The only person responsible for your actions is you; and I say this to empower you. You’re in charge, here! Understanding the reasons for your cravings is the first step in taking back your power.

Charron asked:
“After months of trying unsuccessfully to do it on my own, I think I’m ready to hire a health coach – someone who can answer my questions, guide my macro targets, and help me stay accountable. Any tips on what I should be looking for?”

I have a section on my intake form for new clients that basically asks these three questions:

  • Are you prepared and excited to embark on a change?
  • Do you have the support you need at home and in your life to succeed?
  • Are you prepared to hold yourself accountable to the changes prescribed?

Why do I tell you this? Because even if you decide to hire a health professional, you’ll be the one doing the work. A health coach isn’t technically your accountability partner; they’re your guide to your own self-accountability. In my practice, I teach my clients how to create accountability from within so that after we’re done working together, they have the skills to keep going, which is really what long-term health is all about.

Whether you hire someone or continue to do it solo, this is the time to reacquaint yourself with why you wanted to make this change in the first place. Reconnecting with your ‘why’ is crucial if you want to navigate the ups and downs of your journey.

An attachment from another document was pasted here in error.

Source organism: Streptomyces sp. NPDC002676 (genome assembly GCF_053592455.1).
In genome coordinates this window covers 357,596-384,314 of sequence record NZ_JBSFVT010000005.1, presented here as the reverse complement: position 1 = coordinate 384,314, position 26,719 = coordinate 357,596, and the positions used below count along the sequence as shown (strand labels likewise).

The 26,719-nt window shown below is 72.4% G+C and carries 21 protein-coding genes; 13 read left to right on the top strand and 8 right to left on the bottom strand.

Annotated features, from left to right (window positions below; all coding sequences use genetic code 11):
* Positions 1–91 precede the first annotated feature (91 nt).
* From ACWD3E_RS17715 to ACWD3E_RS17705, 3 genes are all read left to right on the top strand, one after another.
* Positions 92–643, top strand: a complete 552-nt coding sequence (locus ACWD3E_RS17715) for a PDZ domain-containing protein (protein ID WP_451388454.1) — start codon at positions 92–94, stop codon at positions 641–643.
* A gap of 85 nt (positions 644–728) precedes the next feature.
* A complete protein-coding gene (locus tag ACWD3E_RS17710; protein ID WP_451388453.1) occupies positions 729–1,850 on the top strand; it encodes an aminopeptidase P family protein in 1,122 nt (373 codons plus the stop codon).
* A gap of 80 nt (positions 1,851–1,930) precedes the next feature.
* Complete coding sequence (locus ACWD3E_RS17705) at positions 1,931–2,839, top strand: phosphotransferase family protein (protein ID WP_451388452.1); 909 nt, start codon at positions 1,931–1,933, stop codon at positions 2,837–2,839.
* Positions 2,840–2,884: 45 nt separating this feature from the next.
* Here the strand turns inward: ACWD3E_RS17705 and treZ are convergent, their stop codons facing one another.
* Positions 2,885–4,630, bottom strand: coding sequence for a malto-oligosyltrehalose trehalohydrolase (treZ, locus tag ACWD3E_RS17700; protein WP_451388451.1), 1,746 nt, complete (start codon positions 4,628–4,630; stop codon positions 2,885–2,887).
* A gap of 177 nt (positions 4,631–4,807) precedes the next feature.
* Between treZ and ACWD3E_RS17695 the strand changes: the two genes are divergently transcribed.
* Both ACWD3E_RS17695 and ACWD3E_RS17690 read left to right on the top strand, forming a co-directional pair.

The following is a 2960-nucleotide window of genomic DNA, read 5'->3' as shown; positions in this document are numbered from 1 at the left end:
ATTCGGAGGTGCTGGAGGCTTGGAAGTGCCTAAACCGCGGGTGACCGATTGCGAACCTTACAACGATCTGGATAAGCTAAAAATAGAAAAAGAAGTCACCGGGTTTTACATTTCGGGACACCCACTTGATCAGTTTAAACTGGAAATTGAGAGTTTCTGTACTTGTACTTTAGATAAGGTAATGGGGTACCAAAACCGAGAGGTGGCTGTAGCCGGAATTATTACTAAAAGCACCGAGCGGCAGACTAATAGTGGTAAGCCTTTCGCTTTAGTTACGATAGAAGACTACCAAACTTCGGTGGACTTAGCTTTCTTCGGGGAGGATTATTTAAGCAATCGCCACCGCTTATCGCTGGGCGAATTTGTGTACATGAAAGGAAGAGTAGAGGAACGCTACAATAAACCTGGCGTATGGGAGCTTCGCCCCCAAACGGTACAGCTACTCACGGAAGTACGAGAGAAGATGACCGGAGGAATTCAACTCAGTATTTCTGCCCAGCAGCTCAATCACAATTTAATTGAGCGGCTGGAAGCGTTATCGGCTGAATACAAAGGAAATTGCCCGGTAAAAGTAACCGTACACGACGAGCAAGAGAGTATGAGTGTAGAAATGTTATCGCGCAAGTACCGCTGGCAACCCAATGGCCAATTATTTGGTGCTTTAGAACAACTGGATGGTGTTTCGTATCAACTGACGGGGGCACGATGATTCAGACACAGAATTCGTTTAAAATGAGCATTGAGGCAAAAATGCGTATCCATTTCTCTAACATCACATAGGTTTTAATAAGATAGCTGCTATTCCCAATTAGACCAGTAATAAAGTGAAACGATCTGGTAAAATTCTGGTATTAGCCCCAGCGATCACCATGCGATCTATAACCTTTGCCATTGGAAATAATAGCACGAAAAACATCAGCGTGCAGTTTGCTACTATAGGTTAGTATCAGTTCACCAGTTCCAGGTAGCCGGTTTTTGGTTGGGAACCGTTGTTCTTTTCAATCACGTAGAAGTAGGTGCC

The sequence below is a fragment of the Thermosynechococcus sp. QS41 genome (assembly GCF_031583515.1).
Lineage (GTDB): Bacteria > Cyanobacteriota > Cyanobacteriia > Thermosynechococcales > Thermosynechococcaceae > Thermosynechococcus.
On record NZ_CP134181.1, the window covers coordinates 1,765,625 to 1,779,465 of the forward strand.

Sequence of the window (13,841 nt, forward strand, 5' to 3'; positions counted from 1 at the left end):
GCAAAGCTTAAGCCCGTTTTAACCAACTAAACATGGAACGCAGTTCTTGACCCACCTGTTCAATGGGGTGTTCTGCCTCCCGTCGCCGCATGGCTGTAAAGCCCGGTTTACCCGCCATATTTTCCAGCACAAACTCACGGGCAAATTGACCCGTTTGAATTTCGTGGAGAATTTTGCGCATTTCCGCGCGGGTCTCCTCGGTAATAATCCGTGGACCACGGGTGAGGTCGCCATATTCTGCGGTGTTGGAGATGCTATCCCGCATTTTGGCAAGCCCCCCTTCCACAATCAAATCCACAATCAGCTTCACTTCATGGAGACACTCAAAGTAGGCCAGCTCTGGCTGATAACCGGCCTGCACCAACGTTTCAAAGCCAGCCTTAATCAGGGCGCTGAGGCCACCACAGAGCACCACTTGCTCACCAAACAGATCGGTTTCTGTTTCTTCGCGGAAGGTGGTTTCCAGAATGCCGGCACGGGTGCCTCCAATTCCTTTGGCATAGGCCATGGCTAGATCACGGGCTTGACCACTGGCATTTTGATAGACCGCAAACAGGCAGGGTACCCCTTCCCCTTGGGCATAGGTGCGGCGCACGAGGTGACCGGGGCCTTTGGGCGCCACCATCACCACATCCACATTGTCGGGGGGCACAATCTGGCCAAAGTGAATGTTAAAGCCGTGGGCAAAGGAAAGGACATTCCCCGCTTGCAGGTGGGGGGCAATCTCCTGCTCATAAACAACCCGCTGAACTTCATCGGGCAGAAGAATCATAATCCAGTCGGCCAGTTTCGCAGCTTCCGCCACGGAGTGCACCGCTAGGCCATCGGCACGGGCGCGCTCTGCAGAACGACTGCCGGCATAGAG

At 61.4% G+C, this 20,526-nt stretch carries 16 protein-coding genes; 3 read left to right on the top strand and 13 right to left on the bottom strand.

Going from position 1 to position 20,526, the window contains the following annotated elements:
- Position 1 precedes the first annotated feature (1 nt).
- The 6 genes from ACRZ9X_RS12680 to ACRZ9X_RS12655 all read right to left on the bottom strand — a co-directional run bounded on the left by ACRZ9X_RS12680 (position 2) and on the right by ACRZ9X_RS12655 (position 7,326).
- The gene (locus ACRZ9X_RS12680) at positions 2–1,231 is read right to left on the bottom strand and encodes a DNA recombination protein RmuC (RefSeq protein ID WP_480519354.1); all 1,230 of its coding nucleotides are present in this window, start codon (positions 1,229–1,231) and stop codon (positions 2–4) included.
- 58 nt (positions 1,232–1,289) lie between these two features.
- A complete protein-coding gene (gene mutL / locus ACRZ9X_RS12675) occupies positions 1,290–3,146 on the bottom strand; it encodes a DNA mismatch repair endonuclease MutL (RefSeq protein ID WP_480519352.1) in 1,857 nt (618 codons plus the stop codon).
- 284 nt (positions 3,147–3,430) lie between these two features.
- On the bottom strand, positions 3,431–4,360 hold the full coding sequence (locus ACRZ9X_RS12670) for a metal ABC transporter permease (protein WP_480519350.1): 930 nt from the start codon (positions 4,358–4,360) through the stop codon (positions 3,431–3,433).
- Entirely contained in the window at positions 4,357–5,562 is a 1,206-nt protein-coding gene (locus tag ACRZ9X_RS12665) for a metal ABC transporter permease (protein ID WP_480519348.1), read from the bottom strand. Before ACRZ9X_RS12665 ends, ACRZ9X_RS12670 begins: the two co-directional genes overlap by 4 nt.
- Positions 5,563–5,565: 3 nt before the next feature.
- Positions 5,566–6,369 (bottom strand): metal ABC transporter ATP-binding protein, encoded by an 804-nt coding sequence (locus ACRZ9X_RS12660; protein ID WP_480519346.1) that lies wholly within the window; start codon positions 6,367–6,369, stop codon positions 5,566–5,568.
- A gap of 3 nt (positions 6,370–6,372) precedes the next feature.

It’s also important to know where you stand on support. I can’t stress the importance of this: your support network, and the support of your environment are some of the first factors to square up before you embark on massive change. Are your friends/family/co-workers onboard with your goals? If so, great. If not, decide what you need to do to stay on track, regardless of their attitudes or behaviours. Your coach can help you strategize ways to support yourself, if and when your support network fails to step up to the plate.

And finally, figure out your potential barriers. What obstacles might come up? And what’s going to motivate you to keep going when it gets a little uncomfortable (which, by the way, it always will)? Knowing the answer to these questions will help you stay the course. Your health coach will take great care of you during your working relationship, and will be a steady source of education and support, but ultimately, you need to be there for yourself.

What about you? How do you handle accountability?